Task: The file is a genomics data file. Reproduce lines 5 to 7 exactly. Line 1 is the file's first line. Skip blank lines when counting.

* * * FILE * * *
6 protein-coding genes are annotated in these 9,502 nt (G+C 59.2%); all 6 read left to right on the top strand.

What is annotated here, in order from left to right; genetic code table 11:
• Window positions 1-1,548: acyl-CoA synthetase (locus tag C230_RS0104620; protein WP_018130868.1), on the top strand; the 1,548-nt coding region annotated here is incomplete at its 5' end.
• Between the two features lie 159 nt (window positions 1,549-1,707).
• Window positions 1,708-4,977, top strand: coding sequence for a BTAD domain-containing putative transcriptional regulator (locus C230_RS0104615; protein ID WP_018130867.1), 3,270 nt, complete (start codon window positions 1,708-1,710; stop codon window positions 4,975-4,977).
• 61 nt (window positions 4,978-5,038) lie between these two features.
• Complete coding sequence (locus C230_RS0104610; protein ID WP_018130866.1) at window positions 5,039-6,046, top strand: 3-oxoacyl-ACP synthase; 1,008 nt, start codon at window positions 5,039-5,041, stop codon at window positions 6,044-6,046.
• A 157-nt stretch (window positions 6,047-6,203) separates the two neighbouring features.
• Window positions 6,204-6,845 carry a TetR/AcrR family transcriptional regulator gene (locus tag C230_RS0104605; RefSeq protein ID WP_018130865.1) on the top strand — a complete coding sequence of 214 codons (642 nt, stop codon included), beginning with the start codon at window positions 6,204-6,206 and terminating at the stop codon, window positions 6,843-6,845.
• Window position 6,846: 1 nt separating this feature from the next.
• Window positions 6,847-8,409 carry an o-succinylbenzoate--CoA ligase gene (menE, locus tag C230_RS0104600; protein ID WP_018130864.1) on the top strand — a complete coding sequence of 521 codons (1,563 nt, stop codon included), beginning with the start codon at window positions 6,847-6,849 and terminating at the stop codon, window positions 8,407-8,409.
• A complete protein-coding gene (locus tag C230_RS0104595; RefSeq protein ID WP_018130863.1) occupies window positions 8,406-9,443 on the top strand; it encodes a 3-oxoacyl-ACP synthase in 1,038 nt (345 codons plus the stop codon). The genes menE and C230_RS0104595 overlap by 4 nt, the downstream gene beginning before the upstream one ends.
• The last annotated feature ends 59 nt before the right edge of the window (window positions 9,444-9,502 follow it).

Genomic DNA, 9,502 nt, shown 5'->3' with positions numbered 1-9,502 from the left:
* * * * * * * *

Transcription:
• Window positions 1,708-4,977, top strand: coding sequence for a BTAD domain-containing putative transcriptional regulator (locus C230_RS0104615; protein ID WP_018130867.1), 3,270 nt, complete (start codon window positions 1,708-1,710; stop codon window positions 4,975-4,977).
• 61 nt (window positions 4,978-5,038) lie between these two features.
• Complete coding sequence (locus C230_RS0104610; protein ID WP_018130866.1) at window positions 5,039-6,046, top strand: 3-oxoacyl-ACP synthase; 1,008 nt, start codon at window positions 5,039-5,041, stop codon at window positions 6,044-6,046.